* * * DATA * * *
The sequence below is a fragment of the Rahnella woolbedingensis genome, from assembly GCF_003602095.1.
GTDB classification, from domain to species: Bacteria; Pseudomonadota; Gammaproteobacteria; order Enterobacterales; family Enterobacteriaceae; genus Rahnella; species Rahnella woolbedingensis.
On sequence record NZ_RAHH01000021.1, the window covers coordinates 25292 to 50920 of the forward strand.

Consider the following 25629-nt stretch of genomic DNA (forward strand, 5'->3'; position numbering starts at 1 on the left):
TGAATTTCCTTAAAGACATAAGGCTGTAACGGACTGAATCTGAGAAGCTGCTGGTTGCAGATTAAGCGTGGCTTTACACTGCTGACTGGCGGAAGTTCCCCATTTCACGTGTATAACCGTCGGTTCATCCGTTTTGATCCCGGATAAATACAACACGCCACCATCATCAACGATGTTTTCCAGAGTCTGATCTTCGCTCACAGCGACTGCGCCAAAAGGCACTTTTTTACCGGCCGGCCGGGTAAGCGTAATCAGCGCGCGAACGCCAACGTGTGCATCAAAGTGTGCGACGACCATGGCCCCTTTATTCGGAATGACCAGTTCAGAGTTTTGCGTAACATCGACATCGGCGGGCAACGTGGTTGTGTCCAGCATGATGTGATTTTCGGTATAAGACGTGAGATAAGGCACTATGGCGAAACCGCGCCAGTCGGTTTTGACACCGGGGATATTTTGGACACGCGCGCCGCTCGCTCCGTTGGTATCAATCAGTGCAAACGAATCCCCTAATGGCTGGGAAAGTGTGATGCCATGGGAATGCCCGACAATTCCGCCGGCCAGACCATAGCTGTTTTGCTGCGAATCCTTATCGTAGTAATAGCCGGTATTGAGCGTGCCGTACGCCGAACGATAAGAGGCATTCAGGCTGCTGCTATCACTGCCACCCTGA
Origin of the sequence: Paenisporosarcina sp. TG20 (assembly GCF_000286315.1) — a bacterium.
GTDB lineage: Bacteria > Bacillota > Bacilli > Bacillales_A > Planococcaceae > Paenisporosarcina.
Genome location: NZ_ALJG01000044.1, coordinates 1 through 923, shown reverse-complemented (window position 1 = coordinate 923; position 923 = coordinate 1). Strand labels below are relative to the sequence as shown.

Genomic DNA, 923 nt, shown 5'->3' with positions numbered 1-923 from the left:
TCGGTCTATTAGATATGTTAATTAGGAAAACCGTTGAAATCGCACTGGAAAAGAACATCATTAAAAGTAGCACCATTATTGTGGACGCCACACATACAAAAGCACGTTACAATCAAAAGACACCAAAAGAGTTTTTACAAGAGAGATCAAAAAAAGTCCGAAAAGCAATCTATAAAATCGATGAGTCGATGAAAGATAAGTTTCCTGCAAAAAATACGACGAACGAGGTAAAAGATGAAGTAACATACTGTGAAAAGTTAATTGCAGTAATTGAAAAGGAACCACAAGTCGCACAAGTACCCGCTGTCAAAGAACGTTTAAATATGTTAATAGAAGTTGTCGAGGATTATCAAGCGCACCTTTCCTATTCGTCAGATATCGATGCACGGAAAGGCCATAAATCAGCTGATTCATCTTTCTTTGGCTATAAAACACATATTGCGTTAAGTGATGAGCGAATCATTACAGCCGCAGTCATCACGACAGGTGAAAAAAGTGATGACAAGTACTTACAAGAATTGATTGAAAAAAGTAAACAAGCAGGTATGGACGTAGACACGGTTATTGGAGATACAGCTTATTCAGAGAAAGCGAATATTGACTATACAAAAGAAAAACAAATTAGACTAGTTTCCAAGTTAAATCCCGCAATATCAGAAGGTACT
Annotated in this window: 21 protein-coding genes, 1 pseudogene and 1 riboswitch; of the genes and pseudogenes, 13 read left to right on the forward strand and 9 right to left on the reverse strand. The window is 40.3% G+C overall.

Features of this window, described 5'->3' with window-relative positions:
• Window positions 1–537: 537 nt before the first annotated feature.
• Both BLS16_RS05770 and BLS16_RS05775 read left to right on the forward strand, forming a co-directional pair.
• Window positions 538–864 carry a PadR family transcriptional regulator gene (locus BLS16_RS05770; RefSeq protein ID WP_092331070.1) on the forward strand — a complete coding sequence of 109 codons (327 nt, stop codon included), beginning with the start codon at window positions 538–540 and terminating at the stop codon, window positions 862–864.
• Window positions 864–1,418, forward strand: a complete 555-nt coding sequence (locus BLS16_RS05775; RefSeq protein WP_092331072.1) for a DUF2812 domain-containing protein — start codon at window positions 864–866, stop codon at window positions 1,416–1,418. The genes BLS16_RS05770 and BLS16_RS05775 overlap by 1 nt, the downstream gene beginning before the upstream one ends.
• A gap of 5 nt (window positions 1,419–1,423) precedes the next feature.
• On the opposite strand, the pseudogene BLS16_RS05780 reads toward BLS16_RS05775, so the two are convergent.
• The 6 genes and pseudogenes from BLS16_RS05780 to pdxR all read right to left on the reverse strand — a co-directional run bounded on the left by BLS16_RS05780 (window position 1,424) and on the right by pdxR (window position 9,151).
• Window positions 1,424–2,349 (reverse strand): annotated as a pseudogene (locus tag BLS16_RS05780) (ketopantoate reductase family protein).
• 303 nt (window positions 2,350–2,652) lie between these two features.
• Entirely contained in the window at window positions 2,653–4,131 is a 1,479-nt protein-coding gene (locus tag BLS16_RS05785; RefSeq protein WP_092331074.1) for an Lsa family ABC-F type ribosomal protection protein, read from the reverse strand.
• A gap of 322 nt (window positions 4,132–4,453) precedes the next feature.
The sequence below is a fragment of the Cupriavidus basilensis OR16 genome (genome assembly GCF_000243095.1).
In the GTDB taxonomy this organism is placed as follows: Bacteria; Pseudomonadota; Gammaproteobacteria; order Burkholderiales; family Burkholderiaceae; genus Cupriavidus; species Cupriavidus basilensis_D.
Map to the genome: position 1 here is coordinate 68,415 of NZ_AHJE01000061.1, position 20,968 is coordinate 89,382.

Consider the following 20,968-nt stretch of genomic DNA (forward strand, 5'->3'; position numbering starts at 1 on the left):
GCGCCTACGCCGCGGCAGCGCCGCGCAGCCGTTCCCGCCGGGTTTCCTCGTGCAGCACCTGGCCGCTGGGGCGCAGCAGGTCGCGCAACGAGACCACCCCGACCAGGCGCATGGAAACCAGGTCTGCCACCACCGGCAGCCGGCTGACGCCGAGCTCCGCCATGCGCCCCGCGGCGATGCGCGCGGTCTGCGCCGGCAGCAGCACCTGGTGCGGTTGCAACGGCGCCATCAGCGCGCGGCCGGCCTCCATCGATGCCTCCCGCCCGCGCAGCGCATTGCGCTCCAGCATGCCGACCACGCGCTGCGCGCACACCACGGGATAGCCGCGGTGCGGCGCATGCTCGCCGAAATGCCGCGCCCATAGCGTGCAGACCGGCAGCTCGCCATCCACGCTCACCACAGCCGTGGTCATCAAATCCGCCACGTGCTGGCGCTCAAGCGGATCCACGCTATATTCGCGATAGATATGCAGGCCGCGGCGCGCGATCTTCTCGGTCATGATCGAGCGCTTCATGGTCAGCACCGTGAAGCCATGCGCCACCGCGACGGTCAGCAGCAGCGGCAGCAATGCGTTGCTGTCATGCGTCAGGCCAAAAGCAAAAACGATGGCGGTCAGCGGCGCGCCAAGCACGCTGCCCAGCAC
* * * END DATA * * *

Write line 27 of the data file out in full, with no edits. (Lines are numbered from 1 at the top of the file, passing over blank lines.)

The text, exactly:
Consider the following 20,968-nt stretch of genomic DNA (forward strand, 5'->3'; position numbering starts at 1 on the left):